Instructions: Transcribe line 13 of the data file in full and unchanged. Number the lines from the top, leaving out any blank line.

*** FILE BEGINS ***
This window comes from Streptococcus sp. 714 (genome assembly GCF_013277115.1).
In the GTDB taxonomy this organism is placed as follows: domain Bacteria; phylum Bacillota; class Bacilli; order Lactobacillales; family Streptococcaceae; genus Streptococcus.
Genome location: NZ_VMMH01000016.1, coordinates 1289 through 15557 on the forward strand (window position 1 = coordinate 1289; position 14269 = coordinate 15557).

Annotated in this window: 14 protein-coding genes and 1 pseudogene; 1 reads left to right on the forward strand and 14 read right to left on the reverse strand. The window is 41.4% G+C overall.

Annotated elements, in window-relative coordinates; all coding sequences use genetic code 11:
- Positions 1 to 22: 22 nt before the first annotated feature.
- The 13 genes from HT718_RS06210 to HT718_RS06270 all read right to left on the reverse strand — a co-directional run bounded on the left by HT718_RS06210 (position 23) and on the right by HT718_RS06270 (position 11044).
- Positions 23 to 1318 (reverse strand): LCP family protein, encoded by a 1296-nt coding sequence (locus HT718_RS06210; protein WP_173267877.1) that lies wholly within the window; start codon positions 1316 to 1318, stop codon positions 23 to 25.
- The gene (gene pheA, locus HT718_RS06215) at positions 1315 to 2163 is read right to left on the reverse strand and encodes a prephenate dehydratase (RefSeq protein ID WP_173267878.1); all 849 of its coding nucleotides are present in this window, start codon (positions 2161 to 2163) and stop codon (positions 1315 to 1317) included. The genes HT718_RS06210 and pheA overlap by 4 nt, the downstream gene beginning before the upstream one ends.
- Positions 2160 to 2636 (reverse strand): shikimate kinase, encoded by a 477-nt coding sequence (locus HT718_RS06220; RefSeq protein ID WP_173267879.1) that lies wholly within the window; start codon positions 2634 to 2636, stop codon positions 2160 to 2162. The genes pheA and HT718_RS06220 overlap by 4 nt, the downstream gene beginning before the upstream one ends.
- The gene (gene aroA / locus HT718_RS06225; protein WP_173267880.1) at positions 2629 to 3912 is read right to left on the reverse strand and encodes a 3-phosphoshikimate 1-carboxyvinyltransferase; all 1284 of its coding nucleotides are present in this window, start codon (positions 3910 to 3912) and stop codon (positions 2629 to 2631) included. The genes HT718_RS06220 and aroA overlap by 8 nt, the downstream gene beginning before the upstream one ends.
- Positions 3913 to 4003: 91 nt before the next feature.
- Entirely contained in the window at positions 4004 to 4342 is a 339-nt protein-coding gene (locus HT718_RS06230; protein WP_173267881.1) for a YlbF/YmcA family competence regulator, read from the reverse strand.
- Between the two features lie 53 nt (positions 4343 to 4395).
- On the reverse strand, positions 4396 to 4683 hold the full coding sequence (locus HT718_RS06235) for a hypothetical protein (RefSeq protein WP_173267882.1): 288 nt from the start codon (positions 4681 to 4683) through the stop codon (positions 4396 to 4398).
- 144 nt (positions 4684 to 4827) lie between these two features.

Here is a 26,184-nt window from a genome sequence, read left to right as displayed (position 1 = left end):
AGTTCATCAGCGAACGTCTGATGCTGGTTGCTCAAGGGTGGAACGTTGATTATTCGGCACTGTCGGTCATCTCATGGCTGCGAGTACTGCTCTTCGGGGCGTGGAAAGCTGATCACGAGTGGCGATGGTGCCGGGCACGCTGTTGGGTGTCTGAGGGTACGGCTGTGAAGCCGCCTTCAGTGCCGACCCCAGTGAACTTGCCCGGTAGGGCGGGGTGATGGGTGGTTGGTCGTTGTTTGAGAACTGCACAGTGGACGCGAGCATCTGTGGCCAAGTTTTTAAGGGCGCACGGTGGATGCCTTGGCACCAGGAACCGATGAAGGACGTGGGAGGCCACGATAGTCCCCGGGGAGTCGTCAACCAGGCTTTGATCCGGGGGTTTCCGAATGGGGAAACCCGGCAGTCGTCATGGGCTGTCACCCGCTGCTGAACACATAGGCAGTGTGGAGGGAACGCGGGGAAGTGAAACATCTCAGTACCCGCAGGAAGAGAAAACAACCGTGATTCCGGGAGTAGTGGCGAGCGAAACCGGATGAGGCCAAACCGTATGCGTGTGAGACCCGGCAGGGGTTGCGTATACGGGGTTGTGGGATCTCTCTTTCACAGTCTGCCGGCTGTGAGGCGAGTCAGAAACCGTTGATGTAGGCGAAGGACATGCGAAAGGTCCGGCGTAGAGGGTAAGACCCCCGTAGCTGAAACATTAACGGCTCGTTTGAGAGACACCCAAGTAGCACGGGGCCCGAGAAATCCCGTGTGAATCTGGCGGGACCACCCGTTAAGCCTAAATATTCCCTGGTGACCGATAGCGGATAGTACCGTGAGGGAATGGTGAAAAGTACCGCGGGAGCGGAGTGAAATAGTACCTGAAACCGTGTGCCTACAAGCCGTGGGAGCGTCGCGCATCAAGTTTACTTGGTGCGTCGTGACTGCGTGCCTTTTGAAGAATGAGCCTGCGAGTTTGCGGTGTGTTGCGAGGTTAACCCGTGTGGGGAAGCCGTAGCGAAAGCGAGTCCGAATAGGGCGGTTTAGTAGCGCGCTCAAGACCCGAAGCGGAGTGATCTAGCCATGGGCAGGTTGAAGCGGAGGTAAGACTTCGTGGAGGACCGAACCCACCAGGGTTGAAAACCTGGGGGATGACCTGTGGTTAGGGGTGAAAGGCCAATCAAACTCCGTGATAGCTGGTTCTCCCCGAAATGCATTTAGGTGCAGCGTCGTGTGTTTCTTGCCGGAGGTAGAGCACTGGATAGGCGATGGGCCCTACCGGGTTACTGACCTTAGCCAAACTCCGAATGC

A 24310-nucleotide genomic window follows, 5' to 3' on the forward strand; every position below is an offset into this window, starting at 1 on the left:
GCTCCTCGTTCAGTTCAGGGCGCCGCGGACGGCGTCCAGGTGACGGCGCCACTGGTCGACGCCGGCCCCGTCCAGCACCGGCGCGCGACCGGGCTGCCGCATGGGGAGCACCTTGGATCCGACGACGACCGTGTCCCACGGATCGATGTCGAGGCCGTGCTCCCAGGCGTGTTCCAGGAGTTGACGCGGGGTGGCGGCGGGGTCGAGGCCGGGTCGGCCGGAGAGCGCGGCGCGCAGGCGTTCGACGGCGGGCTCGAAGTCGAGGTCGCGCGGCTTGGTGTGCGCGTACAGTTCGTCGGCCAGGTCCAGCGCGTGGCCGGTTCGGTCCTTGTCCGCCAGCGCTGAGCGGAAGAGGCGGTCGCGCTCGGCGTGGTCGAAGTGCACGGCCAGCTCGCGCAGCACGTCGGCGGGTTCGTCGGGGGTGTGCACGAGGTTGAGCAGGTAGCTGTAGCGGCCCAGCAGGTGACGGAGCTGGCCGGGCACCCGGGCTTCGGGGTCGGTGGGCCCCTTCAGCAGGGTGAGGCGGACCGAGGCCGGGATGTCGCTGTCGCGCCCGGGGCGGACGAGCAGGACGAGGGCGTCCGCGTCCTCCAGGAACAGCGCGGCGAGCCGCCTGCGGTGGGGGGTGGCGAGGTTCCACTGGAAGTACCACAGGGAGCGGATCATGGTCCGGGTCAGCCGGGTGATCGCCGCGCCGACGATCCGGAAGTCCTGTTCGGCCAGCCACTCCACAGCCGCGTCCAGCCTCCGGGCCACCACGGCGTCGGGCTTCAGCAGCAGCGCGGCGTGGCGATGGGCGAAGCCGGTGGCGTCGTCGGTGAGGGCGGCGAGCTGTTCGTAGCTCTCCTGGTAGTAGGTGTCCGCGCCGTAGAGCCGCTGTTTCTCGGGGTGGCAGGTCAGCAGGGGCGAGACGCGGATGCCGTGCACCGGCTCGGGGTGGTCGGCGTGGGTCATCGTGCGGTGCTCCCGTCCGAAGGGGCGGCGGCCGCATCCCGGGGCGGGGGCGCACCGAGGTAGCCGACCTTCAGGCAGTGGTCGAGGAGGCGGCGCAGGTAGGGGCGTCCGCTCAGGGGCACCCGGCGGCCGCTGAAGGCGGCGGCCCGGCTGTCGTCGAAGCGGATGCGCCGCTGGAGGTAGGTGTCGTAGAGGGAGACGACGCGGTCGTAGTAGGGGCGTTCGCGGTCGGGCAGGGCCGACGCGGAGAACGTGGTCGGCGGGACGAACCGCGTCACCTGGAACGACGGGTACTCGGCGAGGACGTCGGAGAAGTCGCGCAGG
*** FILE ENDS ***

- Entirely contained in the window at positions 4004 to 4342 is a 339-nt protein-coding gene (locus HT718_RS06230; protein WP_173267881.1) for a YlbF/YmcA family competence regulator, read from the reverse strand.